In other words, they’re “normal,” except in those areas where they are not.
The way I approach the broken and twisted characters who seem to populate my work is to make them as “relatable” as possible. In their own little world, it makes perfect sense to murder an old man because he possesses something they want. I try not to over-dramatize them or make them over-the-top evil, because to them, their actions make perfect sense. They may not make sense to you or me, but if we can understand how they would make sense to those characters, then I’ve done my job. The characters then become instantly relatable, even though we know we would never commit the sorts of horrible acts they commit.
That is my theory for writing evil characters. The reader doesn’t have to agree with their actions, or even their motives, she only has to accept that those motives and actions make sense to that character at that time. That’s the key to writing a believable character.
A sacred Navajo artifact, imbued with a shocking and dangerous power.
An amoral con man, willing to stop at nothing to achieve his goals.
And a tiny northern Maine town, isolated and vulnerable.
Last November, Paskagankee, Maine was shaken to its core, held hostage by a centuries-old curse, terrorized by a brutal killing spree stopped at the last possible moment by new police chief Mike McMahon and beautiful young patrol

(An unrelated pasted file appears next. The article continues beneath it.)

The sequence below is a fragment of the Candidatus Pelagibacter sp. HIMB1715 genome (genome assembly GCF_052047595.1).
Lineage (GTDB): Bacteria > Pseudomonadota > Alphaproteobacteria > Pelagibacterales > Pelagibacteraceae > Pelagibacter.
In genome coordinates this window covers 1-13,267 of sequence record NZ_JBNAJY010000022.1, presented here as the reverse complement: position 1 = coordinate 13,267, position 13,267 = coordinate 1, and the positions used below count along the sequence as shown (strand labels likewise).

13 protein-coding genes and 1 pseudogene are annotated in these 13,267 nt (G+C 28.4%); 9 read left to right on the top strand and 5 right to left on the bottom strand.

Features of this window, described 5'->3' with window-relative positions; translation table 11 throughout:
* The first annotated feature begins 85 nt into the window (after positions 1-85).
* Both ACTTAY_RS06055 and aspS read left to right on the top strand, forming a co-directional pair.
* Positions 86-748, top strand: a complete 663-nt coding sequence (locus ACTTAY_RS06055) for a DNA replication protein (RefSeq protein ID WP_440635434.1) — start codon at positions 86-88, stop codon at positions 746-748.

officer Sharon Dupont.
Now, just as the pair – and the town – is beginning to recover, a new horror comes calling.
Billionaire Seattle software designer Brett Parker is in Paskagankee to check on the progress of his newly-constructed summer retreat. But he’s not the only new resident in town. Max Acton, murderous sociopath and Arizona cult leader, has gained possession of a long-hidden sacred Navajo artifact with the ability to reanimate the dead.
Acton aims to use the stone in a murderous plot to kidnap Parker and steal his revolutionary new software design developed for the U.S. Department of Defense, selling it to the highest bidder and making millions. He doesn’t even need to get his hands dirty. All he needs is a victim to kill . . . and reanimate . . . and force to do his bidding.
All he needs is a revenant.
And the revenant is angry. And he’s deadly. And he’s unstoppable. And the town of Paskagankee will once again become a battleground between the living and the dead . . .
Genre: Adult, Horror,Suspense,Thriller
Publisher: Rock Bottom Books; First Edition
Publication Date: June 29, 2012
Allan Leverone is the author of the Amazon bestselling suspense thriller, THE LONELY MILE, as well as a previous thriller, FINAL VECTOR, and a brand-new supernatural suspense novel titled PASKAGANKEE. He is the author of the horror novellas, DARKNESS FALLS and HEARTLESS for Delirium Books, and is a four-time Derringer Award Finalist for excellence in short mystery fiction as well as a 2011 Puschart Prize nominee. Allan lives in New Hampshire with his wife of nearly thirty years, his family and a cat who has used up eight lives.